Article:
Hexadecimal Definition

Hexadecimal refers to the base-16 number system, which consists of 16 unique symbols, in contrast to the ten unique symbols of the commonly used decimal (i.e., base 10) numbering system.

The numbers 0 through 9 are the same in both systems; however, the decimal numbers 10 through 15 are represented by the letters A through F. Thus, for example, the decimal number 11 is represented by B in the hexadecimal system and decimal 14 is represented by E.

The hexadecimal system is commonly used by programmers to describe locations in memory because it can represent every byte (i.e., eight bits) as two consecutive hexadecimal digits instead of the eight digits that would be required by binary (i.e., base 2) numbers and the three digits that would be required with decimal numbers. In addition, it is much easier for humans to read hexadecimal numbers than binary numbers, and it is not much more difficult for computer professionals to read hexadecimal numbers than decimal numbers.

Moreover, conversion between hexadecimal and binary numbers is also easy after a little practice. For example, to convert a byte value from hexadecimal to binary, all that is necessary is to translate each individual hexadecimal digit into its four-bit binary equivalent.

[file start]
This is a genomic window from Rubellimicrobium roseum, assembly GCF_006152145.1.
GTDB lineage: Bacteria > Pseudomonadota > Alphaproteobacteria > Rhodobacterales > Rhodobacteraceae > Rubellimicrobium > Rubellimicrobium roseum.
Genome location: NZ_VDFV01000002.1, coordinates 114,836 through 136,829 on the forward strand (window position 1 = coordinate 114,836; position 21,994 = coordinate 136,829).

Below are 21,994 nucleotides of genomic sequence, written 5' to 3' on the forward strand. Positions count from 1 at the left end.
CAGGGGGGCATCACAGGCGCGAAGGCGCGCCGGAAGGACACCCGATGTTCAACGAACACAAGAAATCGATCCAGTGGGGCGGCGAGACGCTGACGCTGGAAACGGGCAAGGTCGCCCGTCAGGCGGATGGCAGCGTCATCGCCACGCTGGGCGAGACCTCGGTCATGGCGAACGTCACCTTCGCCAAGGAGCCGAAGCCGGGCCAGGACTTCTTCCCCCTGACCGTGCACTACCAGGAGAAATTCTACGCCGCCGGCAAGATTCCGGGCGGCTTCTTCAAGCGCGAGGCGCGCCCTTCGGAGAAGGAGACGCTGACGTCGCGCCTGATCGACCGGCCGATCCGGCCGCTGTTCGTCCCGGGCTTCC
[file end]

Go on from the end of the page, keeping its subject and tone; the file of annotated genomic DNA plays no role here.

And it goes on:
Hexadecimal numbers are indicated by the addition of either an 0x prefix or an h suffix. For example, the hexadecimal number 0x2F5B translates to the binary number 0010 1111 0101 1011.

int 0x80 is the assembly language instruction that is used to invoke system calls in Linux on x86 (i.e., Intel-compatible) processors. The 0x in it indicates that it is not a decimal 80 but rather a hexadecimal 80 (which is a decimal 128). A system call is a request in a Unix-like operating system made by a process for a service performed by the kernel.

A common use of hexadecimal numbers is to describe colors on web pages. Each of the three primary colors (i.e., red, green and blue) is represented by two hexadecimal digits to create 255 possible values, thus resulting in more than 16 million possible colors. For example, the HTML (hypertext markup language) code telling a browser to render the background color of a web page as red is   <body bgcolor="#FF0000"> and that telling it to render the page as white is   <body bgcolor="#FFFFFF">.

Created September 14, 2005.
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